Smart manufacturing floors are increasingly becoming connected and digitized, which brings many benefits but makes them an attractive target for hackers. Safeguarding the connected devices from security breach is crucial for protecting sensitive data, intellectual property, and maintaining uninterrupted operations.
Cyber risks and attacks against manufacturers can have devastating consequences, including production downtime, financial losses, and reputational damage. By implementing robust cyber defense measures, manufacturers can mitigate these risks and ensure the security and resilience of their operations.
In this blog post, we will dive into segmenting your network infrastructure and protecting your perimeter.
Whether you are a small-scale manufacturer or a multinational corporation, this article will provide valuable insights to help you safeguard your manufacturing networks from cyber threats. So, if you want to safeguard your manufacturing activities and enhance cyber defenses, continue reading and explore these measures for cyber defense in connected manufacturers.
Network Segmentation: Dividing and Conquering
One effective measure we can take to protect our manufacturing networks is segmentation. Picture it like building walls within our networks, creating separate zones or segments. By doing so, we can limit the spread of malicious attacks and contain any potential breaches. Think of it as dividing and conquering.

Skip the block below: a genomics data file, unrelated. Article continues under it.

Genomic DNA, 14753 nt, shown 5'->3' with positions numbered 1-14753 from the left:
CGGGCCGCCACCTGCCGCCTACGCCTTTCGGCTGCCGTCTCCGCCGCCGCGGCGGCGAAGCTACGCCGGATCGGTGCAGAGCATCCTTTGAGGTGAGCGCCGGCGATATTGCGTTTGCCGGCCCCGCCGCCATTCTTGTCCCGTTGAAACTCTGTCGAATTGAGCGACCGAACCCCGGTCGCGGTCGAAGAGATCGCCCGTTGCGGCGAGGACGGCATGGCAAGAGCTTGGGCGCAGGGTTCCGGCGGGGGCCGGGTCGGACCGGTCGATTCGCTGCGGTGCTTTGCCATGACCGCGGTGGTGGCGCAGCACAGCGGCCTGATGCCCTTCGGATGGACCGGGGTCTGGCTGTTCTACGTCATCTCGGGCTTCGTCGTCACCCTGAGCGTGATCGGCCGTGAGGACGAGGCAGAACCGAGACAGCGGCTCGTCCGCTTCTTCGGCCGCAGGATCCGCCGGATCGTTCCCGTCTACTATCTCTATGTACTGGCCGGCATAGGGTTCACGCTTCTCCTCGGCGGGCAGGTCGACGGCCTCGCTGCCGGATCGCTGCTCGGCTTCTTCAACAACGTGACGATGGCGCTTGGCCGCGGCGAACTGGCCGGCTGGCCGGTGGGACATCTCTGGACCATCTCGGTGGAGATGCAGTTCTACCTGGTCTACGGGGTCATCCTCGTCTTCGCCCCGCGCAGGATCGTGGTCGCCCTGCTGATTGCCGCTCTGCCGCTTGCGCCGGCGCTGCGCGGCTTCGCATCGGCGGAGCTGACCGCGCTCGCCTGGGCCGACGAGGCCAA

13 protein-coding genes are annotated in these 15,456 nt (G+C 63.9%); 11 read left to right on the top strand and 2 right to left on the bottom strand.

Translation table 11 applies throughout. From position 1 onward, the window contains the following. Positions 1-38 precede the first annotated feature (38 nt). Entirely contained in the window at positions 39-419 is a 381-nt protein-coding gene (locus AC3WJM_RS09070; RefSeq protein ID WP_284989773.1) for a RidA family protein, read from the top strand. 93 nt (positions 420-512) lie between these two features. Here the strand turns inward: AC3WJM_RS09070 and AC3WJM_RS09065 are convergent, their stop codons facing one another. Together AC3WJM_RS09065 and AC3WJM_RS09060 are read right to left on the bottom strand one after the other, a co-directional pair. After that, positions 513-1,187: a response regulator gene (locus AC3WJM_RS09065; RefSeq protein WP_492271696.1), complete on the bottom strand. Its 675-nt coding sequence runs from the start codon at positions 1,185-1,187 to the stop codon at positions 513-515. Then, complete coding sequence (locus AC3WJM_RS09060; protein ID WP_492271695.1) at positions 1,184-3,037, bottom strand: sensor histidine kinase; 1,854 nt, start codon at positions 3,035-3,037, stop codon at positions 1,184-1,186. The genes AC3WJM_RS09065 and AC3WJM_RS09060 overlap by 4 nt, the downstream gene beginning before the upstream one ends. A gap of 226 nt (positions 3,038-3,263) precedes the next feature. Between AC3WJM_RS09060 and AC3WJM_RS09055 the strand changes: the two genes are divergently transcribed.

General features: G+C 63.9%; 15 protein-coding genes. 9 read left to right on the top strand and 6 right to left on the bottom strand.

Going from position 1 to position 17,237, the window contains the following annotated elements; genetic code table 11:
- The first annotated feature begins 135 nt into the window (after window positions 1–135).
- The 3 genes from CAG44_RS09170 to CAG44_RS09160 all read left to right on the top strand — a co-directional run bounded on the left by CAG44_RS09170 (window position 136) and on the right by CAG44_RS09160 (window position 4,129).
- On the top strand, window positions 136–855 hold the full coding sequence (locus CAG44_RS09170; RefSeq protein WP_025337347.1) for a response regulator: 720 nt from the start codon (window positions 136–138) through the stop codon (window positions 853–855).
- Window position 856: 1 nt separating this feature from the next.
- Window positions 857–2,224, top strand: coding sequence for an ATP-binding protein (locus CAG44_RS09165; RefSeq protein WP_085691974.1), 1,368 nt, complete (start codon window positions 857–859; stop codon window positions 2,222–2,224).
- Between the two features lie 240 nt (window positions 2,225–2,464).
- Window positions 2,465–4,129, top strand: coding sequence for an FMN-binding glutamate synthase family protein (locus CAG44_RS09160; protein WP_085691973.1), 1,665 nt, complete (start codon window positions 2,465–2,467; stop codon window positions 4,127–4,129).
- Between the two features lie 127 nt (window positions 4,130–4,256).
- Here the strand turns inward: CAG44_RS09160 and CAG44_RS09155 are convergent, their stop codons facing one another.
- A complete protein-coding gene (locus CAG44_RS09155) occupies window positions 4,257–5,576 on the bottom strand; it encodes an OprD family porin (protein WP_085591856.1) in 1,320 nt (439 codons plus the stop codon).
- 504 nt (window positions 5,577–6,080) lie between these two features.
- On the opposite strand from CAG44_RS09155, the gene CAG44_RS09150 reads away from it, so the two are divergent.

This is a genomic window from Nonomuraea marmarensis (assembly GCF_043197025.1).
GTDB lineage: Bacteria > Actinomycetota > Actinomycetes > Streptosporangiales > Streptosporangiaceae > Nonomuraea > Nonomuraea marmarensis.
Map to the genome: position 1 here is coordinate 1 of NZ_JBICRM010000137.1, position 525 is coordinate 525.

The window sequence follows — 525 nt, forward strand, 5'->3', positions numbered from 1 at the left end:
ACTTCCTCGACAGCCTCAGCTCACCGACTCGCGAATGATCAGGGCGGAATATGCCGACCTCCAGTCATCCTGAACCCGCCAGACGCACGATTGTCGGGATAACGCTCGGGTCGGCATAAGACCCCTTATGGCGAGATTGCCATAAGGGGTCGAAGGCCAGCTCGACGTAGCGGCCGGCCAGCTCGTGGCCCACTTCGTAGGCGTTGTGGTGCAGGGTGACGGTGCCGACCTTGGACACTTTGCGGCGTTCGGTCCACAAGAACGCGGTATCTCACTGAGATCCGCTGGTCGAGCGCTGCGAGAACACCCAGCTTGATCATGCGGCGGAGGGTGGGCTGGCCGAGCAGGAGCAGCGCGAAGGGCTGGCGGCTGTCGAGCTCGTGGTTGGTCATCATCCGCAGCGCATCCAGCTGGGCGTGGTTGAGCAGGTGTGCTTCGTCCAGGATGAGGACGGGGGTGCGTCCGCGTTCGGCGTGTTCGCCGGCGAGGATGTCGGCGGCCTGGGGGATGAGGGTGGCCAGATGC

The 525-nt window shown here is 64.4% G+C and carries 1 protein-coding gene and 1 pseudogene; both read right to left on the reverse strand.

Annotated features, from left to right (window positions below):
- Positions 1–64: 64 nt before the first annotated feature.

Segmentation allows us to compartmentalize different parts of our manufacturing network based on their level of cyber vulnerability or significance. For example, we can have separate segments for our production systems, communication systems, and administrative systems. This way, if one segment is compromised, the others remain isolated and protected.
It’s like having a defense mechanism in place. Each segment acts as its own line of defense threats, preventing the spread of operational risks and minimizing the potential impact of cyber attacks. So instead of putting all our eggs in one basket, we’re spreading them out and protecting each one individually.
But How Do We Actually Implement Segmentation?
Well, it starts with a thorough understanding of the manufacturing network.
Start by identifying its different systems and components and assessing their vulnerability. This can be accomplished through network mapping and vulnerability assessments. By mapping out the network, you can determine the entry points and potential weak spots that cyber attackers could exploit. This allows you to prioritize the segments that require the most protection.
Once you have identified the systems in the corporate network, you can proceed with creating the actual segments. This involves dividing the connected systems into separate zones or subnetworks, each with its own set of security measures and controls.
It is important to note that these fragmented systems should be physically separate and logically isolated. This means that even if an attacker gains access to one segment, they should not be able to easily move to other segments. Network segmentation can effectively reduce the consequences of a cyber attack.
For instance, you may have a segment for production that encompasses all the elements involved in the manufacturing process, such as assembly lines, machinery, and control systems. Also, there could be a logistics segment that includes systems responsible for managing inventory, shipping, and supply chain operations.